A surgical instrument used to mince up (“morcellate”) and remove the uterus during a hysterectomy, a uterine fibroid, an ovarian tumor, or other tissues during laparoscopic surgeries on women significantly increases cancer injuries to women. With the device, a hysterectomy can be a death sentence.
Uterine cancer, for instance, afflicts many women. The American Cancer Society estimates 52,630 new cases of uterine cancer will be diagnosed and 8,590 women will die of uterine cancers in the United States in 2014. Cancer statistics are frightening enough, without a surgical instrument that spreads or “stages up” cancer exacerbating the dangers to women. Too many of these women are sentenced to death by an unnecessary procedure. The attorneys and health care professionals of Buchanan & Buchanan have joined healthcare advocates to raise awareness about and prevent the dangers of the gynecologic procedure called “morcellation.”
What is Morcellation?
The procedure, morcellation, uses a power device to shred larger tissues into tiny pieces that can be removed through small incisions in the abdomen. The technique is part of minimally-invasive surgery to avoid big incisions and shorten recovery time. Morcellators are commonly used in laparoscopic hysterectomies or removal of uterine fibroids (myomectomy). Some gynecologists also misuse morcellators to remove ovarian tumors. Once inserted into the belly, the spinning blade of the power device chops the tissue into small pieces inside of the abdominal cavity. After the mincing, the gynecologist uses a separate suctioning tool to vacuum out the pieces seen with a periscope camera. Because of centrifugal splatter of the spinning blade and camera’s limited view, some of the pulverized material is left behind. Here is one example of a morcellator.
Spreading Cancer by Morcellation
The morcellation technique is used in 80,000 gynecological surgeries every year. But, we now know it is dangerous. In some women, fibrous uterine tissues can be harboring undiagnosed and contained cancer. When these noxious tissues are chopped up inside of the abdomen, cancer cells are released and seed other areas of the patient’s body.
Medical science has not yet advanced enough to detect cancer cells in uterine fibroids before removal. The Federal Drug Administration (FDA) reports 1 out of 350 women with uterine fibroid removal had undiagnosed sarcoma, and 1 out of 500 had leiomyoscarcoma; both are uterine cancers.
Average lifespan for a woman after morcellation of a cancer is only 24 to 36 months, and women of a morcellated sarcoma are 4 times more likely to die from the cancer. The bleak consequences have prompted warnings to gynecologists and women about this avoidable disaster.
Physician’s Personal Cancer Tragedy Prompts Industry Change of Morcellation Practice
Morcellation has been debated and scrutinized for years. In the past year, the standard for gynecologic surgeries has finally changed. Much of the credit for change goes to a 40-year-old Boston physician Amy Reed, whose personal tragedy from a morcellated cancer has prompted national awareness of the danger. Dr. Reed treated Boston Marathon bombing victims in April 2013 and is considered a hero.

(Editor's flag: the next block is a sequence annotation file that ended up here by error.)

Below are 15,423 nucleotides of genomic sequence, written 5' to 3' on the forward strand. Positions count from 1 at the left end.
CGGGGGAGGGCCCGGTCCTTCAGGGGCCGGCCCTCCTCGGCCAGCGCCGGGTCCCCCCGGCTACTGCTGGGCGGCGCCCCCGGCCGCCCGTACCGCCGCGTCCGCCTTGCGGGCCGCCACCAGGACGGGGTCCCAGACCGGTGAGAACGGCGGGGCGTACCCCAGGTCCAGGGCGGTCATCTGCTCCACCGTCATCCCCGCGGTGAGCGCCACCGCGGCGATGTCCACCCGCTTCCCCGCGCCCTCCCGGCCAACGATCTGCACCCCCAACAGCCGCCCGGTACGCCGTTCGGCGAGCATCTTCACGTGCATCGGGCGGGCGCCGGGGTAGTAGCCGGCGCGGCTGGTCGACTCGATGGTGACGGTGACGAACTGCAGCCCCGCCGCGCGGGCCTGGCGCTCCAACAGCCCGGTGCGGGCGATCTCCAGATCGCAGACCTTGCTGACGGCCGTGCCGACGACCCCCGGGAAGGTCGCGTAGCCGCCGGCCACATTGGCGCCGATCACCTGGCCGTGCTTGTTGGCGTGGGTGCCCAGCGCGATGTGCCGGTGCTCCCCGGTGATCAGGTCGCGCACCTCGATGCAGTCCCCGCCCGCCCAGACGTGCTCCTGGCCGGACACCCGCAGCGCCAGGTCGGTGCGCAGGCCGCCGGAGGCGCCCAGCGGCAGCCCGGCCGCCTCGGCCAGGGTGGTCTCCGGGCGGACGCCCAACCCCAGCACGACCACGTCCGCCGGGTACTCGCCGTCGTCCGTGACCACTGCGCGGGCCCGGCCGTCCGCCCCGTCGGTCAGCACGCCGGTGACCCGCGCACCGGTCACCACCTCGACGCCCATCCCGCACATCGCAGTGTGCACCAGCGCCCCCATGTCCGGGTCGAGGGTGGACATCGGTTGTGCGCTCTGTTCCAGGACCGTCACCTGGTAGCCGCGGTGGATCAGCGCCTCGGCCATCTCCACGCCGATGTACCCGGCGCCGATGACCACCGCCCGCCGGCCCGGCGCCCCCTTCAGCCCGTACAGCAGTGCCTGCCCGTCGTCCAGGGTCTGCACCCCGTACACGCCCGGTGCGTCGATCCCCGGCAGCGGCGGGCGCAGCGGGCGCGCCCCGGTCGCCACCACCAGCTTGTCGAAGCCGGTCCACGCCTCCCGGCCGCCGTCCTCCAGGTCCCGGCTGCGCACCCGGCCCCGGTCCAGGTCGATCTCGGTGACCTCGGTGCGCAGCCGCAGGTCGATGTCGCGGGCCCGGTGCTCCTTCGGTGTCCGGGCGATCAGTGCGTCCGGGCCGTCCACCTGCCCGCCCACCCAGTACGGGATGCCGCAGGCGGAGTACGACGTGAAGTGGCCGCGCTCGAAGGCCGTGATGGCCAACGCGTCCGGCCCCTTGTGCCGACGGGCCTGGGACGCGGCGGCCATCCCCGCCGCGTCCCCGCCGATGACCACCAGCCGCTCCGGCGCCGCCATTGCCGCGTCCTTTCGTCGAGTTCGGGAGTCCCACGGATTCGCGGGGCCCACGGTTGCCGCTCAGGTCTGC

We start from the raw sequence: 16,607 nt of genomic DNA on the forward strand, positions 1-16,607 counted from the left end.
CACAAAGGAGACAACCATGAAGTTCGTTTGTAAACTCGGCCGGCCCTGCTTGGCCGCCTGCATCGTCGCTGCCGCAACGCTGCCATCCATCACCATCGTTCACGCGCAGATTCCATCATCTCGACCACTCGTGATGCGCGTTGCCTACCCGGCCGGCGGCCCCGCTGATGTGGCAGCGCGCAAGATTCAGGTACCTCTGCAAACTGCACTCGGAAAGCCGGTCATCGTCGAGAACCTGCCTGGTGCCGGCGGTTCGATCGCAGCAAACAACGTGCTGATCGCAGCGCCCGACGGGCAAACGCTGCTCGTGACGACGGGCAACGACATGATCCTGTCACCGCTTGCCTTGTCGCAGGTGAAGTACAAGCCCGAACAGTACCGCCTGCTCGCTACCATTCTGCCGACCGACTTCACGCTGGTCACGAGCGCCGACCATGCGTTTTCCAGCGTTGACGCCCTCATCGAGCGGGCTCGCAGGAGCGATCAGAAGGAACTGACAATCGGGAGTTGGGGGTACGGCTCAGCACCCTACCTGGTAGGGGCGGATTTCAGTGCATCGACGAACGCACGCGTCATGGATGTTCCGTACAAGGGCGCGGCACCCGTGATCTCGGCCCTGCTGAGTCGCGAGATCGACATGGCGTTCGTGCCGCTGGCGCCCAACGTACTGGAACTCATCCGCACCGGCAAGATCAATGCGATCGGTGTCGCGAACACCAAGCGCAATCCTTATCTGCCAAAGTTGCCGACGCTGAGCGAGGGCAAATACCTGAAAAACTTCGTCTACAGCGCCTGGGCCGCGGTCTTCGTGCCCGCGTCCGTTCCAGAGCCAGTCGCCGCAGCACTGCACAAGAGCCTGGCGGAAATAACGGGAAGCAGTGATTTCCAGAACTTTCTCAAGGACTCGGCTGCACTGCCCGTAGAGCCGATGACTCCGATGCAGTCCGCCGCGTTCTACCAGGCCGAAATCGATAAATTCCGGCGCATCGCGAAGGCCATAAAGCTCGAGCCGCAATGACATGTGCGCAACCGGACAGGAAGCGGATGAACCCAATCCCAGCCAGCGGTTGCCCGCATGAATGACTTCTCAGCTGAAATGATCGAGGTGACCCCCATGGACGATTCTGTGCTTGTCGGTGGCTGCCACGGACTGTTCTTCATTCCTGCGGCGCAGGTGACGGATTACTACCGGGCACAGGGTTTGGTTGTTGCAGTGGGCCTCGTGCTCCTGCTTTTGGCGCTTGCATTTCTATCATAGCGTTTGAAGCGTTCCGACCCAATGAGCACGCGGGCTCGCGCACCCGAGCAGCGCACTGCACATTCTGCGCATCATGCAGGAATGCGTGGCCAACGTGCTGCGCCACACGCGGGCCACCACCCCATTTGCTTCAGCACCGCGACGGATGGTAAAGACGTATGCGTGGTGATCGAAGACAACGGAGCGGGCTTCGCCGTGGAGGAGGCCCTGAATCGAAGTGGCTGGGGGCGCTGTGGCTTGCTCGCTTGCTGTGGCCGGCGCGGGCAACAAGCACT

On October 17, 2013, Amy Reed, an anesthesiologist at Beth Israel Deaconess Medical Center (a teaching hospital of Harvard Medical School), underwent a morcellation to remove her uterus covered in what was believed to be benign, fibroid tumors. All tests before the procedure were negative for cancer, which is not surprising because there is no reliable preoperative tests for uterine cancer. After a gynecologist morcellated her uterus in a laparoscopic hysterectomy, pathology found uterine leiomyosarcoma. The morcellation spread the cancer cells throughout her abdomen, and converted a dangerous but treatable disease to a death sentence.
“Amy Reed and her husband, Hooman Noorchasm (before)”
Dr. Reed and her husband (recently)
After Dr. Reed’s devastating diagnosis of stage 4 cancer, she and her surgeon husband, Hooman Noorchashm, have campaigned against the morcellation to change the standard of care in gynecology and protect women. Since then, the FDA, medical journals, medical professionals, and gynecological associations have issued warnings about the dangers of morcellation.
CAMPAIGN AGAINST MORCELLATION
In response to tragedies like Amy Reed’s, the FDA, medical societies, and institutions are carefully researching and developing policies to protect patients against morcellation.
FDA Issues a Warning
On April 17, 2014, the FDA issued a warning discouraging using power morcellation because of the risk of spreading undetected cancer throughout the abdominal cavity. The FDA also warned there is no method to detect if a uterine fibroid is cancer before removal. Gynecologists are urged to stop using power morcellators in minimally-invasive hysterectomies and fibroid removals.
Federal regulators also noted there are safer alternatives available to women who require hysterectomies and myomectomies, including vaginal hysterectomies and open surgery. While both are more invasive than laparoscopy, they do not spread cancer.
The American College of Obstetricians and Gynecologists’ (ACOG) Special Report
In response to the FDA warnings, the American College of Obstetricians and Gynecologists (ACOG) formed a task force of obstetrician-gynecologists with expertise in laparoscopic surgery, gynecologic oncology, and urogynecology to study the morcellation problem. On May 9, 2014, ACOG released a special report “POWER MORCELLATION AND OCCULT MALIGNANCY IN GYNECOLOGIC SURGERY.” Find the full report at this link: